Chapter Summary

Citizenship in the United States is both a concept promising certain rights and responsibilities, and a precise legal status. U.S. immigrants are citizens or subjects of another country who come here to live and work. To become full citizens, they must undergo naturalization by fulfilling requirements designated by the U.S. Citizenship and Immigration Services.

Some people come to the United States for other reasons and do not seek permanent residency. In recent years the influx of undocumented immigrants, particularly in the southwestern states, has occupied national debate. Advocates of strict immigration policy complain that undocumented immigrants consume government services without paying taxes. Opponents of these policies support the provision of basic services for people who, like our ancestors, are escaping hardship and hoping for a better future. Congress, with the president’s approval, makes immigration law, but these rules change frequently.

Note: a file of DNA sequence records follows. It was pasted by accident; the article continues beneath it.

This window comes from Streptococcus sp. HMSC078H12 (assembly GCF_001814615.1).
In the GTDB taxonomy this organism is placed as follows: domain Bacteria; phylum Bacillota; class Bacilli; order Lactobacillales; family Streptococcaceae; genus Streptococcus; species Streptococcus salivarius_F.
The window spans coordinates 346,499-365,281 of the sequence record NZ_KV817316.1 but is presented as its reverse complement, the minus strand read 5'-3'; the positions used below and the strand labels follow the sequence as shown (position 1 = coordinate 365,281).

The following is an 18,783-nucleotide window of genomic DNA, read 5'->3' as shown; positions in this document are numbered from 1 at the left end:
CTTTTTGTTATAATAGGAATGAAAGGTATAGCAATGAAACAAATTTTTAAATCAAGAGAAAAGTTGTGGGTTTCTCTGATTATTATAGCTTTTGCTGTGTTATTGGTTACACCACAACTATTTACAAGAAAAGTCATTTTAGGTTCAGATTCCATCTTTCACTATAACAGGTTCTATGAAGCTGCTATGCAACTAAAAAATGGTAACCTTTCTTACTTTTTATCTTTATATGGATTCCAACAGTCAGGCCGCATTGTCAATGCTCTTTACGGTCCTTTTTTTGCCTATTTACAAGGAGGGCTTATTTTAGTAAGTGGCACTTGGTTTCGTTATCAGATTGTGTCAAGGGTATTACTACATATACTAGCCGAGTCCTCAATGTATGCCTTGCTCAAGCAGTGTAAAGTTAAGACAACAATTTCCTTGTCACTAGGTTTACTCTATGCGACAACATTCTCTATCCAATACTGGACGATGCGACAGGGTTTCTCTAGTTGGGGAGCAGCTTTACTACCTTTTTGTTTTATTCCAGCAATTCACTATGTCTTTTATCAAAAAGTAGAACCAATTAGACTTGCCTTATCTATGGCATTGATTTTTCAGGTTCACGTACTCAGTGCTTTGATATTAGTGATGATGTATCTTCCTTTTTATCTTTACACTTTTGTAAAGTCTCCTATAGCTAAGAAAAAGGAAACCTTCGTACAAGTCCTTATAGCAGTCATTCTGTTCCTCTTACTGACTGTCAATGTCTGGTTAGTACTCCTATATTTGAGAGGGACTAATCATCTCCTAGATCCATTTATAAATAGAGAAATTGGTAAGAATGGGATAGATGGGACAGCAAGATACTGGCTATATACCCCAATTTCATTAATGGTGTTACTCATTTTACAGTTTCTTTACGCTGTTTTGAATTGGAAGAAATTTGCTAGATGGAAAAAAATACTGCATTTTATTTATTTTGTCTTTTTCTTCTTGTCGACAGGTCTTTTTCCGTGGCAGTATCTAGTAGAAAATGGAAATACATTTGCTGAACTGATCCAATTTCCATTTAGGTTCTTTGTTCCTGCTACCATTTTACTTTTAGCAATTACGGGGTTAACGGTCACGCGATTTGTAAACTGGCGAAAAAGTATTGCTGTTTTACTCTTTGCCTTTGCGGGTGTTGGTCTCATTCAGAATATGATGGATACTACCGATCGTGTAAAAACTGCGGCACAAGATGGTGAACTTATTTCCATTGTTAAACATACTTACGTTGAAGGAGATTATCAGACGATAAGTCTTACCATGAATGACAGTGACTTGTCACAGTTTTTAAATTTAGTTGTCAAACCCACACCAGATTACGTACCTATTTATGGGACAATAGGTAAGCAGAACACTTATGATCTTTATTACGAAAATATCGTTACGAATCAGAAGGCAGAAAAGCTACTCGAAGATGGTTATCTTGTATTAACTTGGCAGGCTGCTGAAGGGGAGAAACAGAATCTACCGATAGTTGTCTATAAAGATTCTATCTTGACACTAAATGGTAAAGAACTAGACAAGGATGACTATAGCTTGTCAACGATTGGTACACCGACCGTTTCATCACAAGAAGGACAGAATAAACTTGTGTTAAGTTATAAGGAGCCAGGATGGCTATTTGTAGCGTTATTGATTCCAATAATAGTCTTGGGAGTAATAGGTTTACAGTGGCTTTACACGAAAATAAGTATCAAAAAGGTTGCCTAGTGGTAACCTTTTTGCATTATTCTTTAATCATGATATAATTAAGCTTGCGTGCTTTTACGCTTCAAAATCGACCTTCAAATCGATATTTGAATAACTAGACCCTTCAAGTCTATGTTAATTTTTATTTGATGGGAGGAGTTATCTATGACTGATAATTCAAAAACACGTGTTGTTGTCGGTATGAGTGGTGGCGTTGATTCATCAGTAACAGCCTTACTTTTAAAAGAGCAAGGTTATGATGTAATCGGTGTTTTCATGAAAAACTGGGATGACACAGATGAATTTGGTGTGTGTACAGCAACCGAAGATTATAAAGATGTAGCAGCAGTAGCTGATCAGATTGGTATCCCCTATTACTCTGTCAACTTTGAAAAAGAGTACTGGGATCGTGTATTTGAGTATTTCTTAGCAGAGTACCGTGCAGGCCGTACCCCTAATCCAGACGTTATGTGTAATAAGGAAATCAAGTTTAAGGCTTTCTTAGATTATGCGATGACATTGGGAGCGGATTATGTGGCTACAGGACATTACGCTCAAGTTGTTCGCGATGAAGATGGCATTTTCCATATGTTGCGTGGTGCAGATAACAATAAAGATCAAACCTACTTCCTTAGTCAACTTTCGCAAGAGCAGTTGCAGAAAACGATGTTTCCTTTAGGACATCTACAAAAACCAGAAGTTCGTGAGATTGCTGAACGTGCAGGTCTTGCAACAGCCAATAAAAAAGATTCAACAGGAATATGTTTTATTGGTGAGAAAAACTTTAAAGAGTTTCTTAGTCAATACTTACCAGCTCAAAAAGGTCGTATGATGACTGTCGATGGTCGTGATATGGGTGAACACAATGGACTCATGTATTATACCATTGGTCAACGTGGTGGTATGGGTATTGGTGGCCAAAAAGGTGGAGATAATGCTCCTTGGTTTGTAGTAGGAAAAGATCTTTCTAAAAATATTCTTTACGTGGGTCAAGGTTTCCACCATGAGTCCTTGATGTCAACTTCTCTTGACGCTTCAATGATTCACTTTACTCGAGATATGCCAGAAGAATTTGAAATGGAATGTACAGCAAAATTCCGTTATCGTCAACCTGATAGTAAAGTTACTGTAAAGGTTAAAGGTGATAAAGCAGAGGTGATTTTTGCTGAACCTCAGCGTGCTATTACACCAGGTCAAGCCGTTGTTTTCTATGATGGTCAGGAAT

Americans share common values and beliefs about how the world should work that allow us to be a nation despite our diversity. The American political culture is described as both procedural and individualistic. Because we focus more on fair rules than on the outcomes of those rules, our culture has a procedural nature. In addition, our individualistic nature means that we assume that individuals know what is best for them and that individuals, not government or society, are responsible for their own well-being.

Democracy, freedom, and equality are three central American values. Generally, Americans acknowledge democracy as the most appropriate way to make public decisions. We value freedom for the individual from government restraint, and we value equality of opportunity rather than equality of result.

While the range of ideological debate is fairly narrow in America when compared to other countries, there exists an ideological division among economic liberals, social liberals, economic conservatives, and social conservatives based largely on attitudes toward government control of the economy and of the social order.

America’s growing political apathy is well documented. Yet despite abysmal voting rates, the country continues to function, a fact that may be explained by several theories. However, many people claim that such apathy may indeed signal a crisis of democracy.